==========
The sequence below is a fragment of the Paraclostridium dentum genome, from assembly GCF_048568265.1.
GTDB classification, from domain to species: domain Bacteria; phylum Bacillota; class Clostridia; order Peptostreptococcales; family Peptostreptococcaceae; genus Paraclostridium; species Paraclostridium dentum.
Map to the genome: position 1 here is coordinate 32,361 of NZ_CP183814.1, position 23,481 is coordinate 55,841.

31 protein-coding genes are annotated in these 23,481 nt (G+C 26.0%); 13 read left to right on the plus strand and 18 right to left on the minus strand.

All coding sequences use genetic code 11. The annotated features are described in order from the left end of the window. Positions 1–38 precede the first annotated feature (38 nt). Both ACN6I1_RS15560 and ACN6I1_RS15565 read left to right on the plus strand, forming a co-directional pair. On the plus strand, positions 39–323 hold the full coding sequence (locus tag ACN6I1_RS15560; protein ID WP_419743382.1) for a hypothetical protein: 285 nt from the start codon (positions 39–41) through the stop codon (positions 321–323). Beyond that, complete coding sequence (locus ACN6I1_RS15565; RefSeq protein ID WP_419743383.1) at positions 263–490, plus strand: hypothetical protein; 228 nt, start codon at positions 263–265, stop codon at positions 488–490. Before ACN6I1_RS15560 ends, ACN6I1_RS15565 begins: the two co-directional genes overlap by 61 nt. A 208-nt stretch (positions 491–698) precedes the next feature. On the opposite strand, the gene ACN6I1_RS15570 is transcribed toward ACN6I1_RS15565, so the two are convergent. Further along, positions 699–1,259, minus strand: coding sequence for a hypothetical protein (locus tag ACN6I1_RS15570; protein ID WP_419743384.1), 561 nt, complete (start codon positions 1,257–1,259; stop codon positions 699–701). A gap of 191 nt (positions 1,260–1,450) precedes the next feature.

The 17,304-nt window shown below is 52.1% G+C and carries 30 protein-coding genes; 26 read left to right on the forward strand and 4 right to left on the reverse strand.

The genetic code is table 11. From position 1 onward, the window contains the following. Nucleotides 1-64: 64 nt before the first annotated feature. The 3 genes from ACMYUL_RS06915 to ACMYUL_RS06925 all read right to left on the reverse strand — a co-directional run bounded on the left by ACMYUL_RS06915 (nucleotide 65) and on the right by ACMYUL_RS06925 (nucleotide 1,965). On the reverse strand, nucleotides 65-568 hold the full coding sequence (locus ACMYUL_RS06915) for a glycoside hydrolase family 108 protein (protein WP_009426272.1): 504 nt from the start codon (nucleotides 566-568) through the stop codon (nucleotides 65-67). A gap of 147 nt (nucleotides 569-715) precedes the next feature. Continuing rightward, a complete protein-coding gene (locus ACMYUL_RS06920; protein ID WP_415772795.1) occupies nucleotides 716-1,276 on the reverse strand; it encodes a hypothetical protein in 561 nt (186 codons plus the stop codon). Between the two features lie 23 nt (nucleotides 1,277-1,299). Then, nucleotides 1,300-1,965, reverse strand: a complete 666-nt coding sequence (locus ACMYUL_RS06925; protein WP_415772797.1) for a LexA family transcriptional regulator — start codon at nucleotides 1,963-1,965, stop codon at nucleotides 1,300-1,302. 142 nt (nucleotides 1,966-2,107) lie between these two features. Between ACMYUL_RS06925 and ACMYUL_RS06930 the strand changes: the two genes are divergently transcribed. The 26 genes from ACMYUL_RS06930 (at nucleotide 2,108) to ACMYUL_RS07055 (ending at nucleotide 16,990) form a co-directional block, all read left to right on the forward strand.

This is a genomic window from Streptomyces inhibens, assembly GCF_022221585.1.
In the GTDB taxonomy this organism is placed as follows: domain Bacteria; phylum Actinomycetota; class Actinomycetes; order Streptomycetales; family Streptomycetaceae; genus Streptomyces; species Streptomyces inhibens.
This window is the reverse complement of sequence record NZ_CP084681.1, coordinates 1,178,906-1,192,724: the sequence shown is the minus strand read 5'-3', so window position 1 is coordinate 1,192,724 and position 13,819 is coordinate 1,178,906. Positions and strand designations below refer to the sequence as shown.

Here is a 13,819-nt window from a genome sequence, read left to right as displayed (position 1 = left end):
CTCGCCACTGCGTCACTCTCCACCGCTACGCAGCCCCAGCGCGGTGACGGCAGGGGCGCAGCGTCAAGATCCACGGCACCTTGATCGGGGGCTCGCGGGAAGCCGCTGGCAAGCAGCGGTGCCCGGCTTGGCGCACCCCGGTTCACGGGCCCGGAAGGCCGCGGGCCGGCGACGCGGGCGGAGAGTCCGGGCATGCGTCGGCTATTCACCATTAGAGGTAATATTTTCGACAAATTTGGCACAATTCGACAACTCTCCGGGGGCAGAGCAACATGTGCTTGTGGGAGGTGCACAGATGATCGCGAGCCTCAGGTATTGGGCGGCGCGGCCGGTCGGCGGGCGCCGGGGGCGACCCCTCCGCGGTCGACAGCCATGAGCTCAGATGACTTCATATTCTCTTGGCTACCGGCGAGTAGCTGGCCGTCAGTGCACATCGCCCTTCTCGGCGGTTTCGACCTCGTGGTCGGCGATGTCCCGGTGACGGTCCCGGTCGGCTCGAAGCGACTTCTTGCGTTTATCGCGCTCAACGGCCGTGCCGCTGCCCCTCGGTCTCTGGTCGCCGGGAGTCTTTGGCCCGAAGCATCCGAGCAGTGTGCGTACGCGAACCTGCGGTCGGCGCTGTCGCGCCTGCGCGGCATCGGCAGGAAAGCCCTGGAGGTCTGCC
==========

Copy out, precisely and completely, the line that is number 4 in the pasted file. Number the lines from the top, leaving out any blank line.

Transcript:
31 protein-coding genes are annotated in these 23,481 nt (G+C 26.0%); 13 read left to right on the plus strand and 18 right to left on the minus strand.